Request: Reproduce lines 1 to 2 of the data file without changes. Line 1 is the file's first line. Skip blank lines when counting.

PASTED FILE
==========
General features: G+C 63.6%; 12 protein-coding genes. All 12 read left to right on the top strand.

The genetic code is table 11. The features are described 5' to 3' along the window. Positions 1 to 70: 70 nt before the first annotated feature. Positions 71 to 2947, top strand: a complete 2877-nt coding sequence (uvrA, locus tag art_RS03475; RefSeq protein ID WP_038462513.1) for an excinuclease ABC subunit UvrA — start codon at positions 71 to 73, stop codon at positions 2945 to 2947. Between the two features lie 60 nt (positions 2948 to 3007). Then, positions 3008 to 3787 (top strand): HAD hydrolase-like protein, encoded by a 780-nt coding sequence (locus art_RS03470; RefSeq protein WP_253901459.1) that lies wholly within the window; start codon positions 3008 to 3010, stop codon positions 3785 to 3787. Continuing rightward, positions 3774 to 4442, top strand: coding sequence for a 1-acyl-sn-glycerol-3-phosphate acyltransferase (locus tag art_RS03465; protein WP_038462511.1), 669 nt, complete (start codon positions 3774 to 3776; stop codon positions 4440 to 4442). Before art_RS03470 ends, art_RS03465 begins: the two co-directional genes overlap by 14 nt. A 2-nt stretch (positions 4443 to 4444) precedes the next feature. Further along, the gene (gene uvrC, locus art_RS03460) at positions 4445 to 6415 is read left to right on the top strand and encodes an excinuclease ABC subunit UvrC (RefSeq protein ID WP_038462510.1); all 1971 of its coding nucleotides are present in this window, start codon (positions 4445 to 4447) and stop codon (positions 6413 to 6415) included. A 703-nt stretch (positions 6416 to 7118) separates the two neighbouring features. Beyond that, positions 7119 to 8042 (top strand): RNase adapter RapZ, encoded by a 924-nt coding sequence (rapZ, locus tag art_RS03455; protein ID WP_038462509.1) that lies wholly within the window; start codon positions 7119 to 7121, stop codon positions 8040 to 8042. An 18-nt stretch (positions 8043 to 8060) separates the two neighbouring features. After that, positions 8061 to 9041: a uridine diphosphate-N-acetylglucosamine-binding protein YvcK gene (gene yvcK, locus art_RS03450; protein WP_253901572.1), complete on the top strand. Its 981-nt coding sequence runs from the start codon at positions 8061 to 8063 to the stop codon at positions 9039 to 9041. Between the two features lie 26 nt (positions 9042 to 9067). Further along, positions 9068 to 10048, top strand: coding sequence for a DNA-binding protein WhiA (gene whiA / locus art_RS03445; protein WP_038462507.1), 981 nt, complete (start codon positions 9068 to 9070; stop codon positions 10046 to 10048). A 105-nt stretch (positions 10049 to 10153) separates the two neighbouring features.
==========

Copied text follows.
General features: G+C 63.6%; 12 protein-coding genes. All 12 read left to right on the top strand.

The genetic code is table 11. The features are described 5' to 3' along the window. Positions 1 to 70: 70 nt before the first annotated feature. Positions 71 to 2947, top strand: a complete 2877-nt coding sequence (uvrA, locus tag art_RS03475; RefSeq protein ID WP_038462513.1) for an excinuclease ABC subunit UvrA — start codon at positions 71 to 73, stop codon at positions 2945 to 2947. Between the two features lie 60 nt (positions 2948 to 3007). Then, positions 3008 to 3787 (top strand): HAD hydrolase-like protein, encoded by a 780-nt coding sequence (locus art_RS03470; RefSeq protein WP_253901459.1) that lies wholly within the window; start codon positions 3008 to 3010, stop codon positions 3785 to 3787. Continuing rightward, positions 3774 to 4442, top strand: coding sequence for a 1-acyl-sn-glycerol-3-phosphate acyltransferase (locus tag art_RS03465; protein WP_038462511.1), 669 nt, complete (start codon positions 3774 to 3776; stop codon positions 4440 to 4442). Before art_RS03470 ends, art_RS03465 begins: the two co-directional genes overlap by 14 nt. A 2-nt stretch (positions 4443 to 4444) precedes the next feature. Further along, the gene (gene uvrC, locus art_RS03460) at positions 4445 to 6415 is read left to right on the top strand and encodes an excinuclease ABC subunit UvrC (RefSeq protein ID WP_038462510.1); all 1971 of its coding nucleotides are present in this window, start codon (positions 4445 to 4447) and stop codon (positions 6413 to 6415) included. A 703-nt stretch (positions 6416 to 7118) separates the two neighbouring features. Beyond that, positions 7119 to 8042 (top strand): RNase adapter RapZ, encoded by a 924-nt coding sequence (rapZ, locus tag art_RS03455; protein ID WP_038462509.1) that lies wholly within the window; start codon positions 7119 to 7121, stop codon positions 8040 to 8042. An 18-nt stretch (positions 8043 to 8060) separates the two neighbouring features. After that, positions 8061 to 9041: a uridine diphosphate-N-acetylglucosamine-binding protein YvcK gene (gene yvcK, locus art_RS03450; protein WP_253901572.1), complete on the top strand. Its 981-nt coding sequence runs from the start codon at positions 8061 to 8063 to the stop codon at positions 9039 to 9041. Between the two features lie 26 nt (positions 9042 to 9067). Further along, positions 9068 to 10048, top strand: coding sequence for a DNA-binding protein WhiA (gene whiA / locus art_RS03445; protein WP_038462507.1), 981 nt, complete (start codon positions 9068 to 9070; stop codon positions 10046 to 10048). A 105-nt stretch (positions 10049 to 10153) separates the two neighbouring features.